Q&A with expert Peter Crouch on recent copper-ATSM trial results
MND News in New Zealand, Research
17 January 2019
Promising research results announced this week from an Australian clinical trial using a compound called copper-ATSM show that the drug is safe and effective in the effort to defeat Motor Neurone Disease.
As this breakthrough in research has made headlines, we put together a Q&A with University of Melbourne neuroscientist Associate Professor Peter Crouch to help you get the most accurate information about the latest results and how this will affect the MND community. Promising research results announced this week from an Australian clinical trial using a compound called
copper-ATSM show that the drug is safe and effective in the effort to defeat Motor Neurone Disease.
It has taken the Melbourne-based research team 15 years of working with the compound to get to this stage of trialling the medication on 32 people living with MND. Phase 1 is now complete, and the drug has achieved a huge milestone in proving it is both safe and effective for the participants.
As this breakthrough in research has made headlines, we put together a Q&A with University of Melbourne neuroscientist Associate Professor Peter Crouch to help you get the most accurate information about the latest results and how this will affect the MND community.
What is copper-ATSM?
It is a compound comprised of copper and a special chemical scaffold that holds the copper in place. Significantly, when taken as an oral medication, the compound effectively reaches regions of the brain and spinal cord where it’s needed to combat MND.
What can copper-ATSM do for people with MND?
It is intended that the drug will slow, and hopefully reverse, the effects of MND.
It is not claiming to cure MND at this time. Extensive experiments conducted in research laboratories have proven copper-ATSM to be the most robust potential treatment for MND ever developed. It is hoped that these promising results from the laboratory translate into robust efficacy in the near future when copper-ATSM goes through the next round of clinical testing.
Is there a drug to cure MND on the market?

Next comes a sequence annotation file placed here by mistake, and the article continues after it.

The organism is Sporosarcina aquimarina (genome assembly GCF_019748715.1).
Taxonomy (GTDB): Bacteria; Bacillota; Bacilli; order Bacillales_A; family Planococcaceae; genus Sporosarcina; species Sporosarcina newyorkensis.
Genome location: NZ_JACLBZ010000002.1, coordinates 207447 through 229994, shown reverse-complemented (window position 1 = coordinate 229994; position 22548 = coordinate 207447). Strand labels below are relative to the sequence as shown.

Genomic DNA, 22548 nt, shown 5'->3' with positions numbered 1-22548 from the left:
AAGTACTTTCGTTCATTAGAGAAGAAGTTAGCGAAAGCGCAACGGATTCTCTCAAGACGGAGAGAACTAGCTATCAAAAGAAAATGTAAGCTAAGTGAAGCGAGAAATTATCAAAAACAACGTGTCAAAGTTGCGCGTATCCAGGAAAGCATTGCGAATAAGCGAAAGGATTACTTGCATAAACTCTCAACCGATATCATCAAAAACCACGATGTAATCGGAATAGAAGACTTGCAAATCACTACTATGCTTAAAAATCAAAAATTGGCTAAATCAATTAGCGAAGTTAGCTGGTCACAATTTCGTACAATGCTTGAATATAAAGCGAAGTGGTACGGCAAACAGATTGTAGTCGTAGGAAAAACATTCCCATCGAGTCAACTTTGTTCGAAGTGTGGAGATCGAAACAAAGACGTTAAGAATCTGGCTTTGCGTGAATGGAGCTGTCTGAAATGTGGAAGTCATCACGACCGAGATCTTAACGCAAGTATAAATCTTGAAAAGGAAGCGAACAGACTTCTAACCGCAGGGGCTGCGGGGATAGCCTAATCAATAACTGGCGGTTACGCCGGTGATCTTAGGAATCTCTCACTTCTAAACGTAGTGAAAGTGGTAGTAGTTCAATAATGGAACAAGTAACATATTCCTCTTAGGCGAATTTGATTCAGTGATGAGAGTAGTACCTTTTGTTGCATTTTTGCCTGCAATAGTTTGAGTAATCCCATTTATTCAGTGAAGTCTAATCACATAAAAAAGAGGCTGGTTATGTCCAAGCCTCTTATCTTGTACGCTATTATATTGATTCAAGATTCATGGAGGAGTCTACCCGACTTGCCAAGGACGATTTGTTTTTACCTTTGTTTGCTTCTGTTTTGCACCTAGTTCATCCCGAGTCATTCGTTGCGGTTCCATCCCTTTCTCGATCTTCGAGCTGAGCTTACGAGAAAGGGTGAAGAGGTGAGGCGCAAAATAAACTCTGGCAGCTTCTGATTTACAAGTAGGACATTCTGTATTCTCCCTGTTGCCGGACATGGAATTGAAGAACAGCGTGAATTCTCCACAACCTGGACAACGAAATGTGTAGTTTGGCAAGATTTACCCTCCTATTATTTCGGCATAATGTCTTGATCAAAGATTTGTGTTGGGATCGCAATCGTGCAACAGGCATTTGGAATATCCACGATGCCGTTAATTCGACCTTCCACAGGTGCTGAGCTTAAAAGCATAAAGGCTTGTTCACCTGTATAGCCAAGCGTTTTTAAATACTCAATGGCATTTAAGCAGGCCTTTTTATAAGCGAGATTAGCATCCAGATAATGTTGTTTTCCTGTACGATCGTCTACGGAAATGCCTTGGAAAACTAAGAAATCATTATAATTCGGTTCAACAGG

Not at this time. Additional clinical testing is still required before copper-ATSM can be prescribed to people with MND.
Are there any medications available to help people living with MND?
Yes, there is one available here in New Zealand. Riluzole, (Rilutek)
However it is said to help minimally with MND symptoms.
Other medications can be prescribed by a doctor to help with general muscle twitching and other symptoms related to MND and can be discussed with your support worker.
What are the most recent results of the trial in Australia?
32 participants in Australia were given copper-ATSM as an oral medication and results from the trial have confirmed that copper-ATSM is safe to take as a treatment for MND, with minimal side effects. This is a critical milestone to reach in the drug development process because it means important criteria have been met and that the drug can now move on to the second phase of clinical testing.
Some media reports have described a 70% improvement for patients taking copper-ATSM. But what does that mean? Peter says, “these are very exciting indications for copper-ATSM being an effective treatment for MND.” But he also cautions that the primary objective for any phase 1 trial is to identify a safe dose to administer to patients. Positive outcomes from the next phase of clinical testing are needed to confirm the drug’s therapeutic activity.
Where was the trial?
The trial was held in Sydney and Melbourne Australia and took two years to complete.
Who participated in the trial?
32 people with clinically confirmed MND and with a time from diagnosis of not more than two years, were chosen to participate in Phase 1 of the trial.
What is next for the Trial?
Phase 2 is intended to commence in the second half of 2019 and will involve approximately 80 MND patients. Full details of the phase 2 trial, including details of the participating countries and clinics, are yet to be confirmed. It is expected that the trial will be conducted in Melbourne and Sydney and it is not yet known if this will be extended to other cities or countries.
How long is Phase 2 of the trial going to take?
The next phase of testing is likely to take another two to three years to complete. The goal is that with a larger number of people trialling the drug, and with the inclusion of a placebo group in the study, copper-ATSM will prove to offer very good results in slowing down the degenerative process of MND.
After Phase 2 what’s next?
If outcomes from phase 2 testing are promising, copper-ATSM will move on to the even larger scale phases of testing that are required before the drug can formally be approved as a treatment for MND.
Can people take copper or other forms of natural metal compounds to assist in their management of MND symptoms?
It is important to know that it is the combination of copper with the ATSM chemical scaffold that is important in the therapeutic activity of copper-ATSM. Regular copper supplements available from health food stores are not the same as copper-ATSM and they are not expected to have the same therapeutic activity. It is best to seek advice from your support worker and physician.
How can I find out more information?
Further discussion of the phase 1 trial for copper-ATSM can be found here: https://mndresearch.blog/2019/01/15/whats-the-story-with-cuatsm/
Additionally, the website for the drug company running the copper-ATSM clinical trials is: